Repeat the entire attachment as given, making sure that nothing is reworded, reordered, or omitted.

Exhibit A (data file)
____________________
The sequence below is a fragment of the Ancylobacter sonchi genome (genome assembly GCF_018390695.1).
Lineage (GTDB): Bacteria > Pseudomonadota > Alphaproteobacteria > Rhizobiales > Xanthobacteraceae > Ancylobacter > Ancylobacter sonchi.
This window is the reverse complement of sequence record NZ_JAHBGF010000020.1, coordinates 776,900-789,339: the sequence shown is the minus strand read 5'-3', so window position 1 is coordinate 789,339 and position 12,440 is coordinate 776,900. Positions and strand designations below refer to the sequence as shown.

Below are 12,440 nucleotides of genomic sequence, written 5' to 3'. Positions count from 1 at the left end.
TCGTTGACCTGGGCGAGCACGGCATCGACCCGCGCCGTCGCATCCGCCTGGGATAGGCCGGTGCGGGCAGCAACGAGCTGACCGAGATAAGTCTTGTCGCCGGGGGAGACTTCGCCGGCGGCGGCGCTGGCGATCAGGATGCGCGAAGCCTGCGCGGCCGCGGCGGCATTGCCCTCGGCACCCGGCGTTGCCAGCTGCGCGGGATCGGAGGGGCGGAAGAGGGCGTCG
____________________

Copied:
The sequence below is a fragment of the Ancylobacter sonchi genome (genome assembly GCF_018390695.1).
Lineage (GTDB): Bacteria > Pseudomonadota > Alphaproteobacteria > Rhizobiales > Xanthobacteraceae > Ancylobacter > Ancylobacter sonchi.
This window is the reverse complement of sequence record NZ_JAHBGF010000020.1, coordinates 776,900-789,339: the sequence shown is the minus strand read 5'-3', so window position 1 is coordinate 789,339 and position 12,440 is coordinate 776,900. Positions and strand designations below refer to the sequence as shown.

Below are 12,440 nucleotides of genomic sequence, written 5' to 3'. Positions count from 1 at the left end.
TCGTTGACCTGGGCGAGCACGGCATCGACCCGCGCCGTCGCATCCGCCTGGGATAGGCCGGTGCGGGCAGCAACGAGCTGACCGAGATAAGTCTTGTCGCCGGGGGAGACTTCGCCGGCGGCGGCGCTGGCGATCAGGATGCGCGAAGCCTGCGCGGCCGCGGCGGCATTGCCCTCGGCACCCGGCGTTGCCAGCTGCGCGGGATCGGAGGGGCGGAAGAGGGCGTCG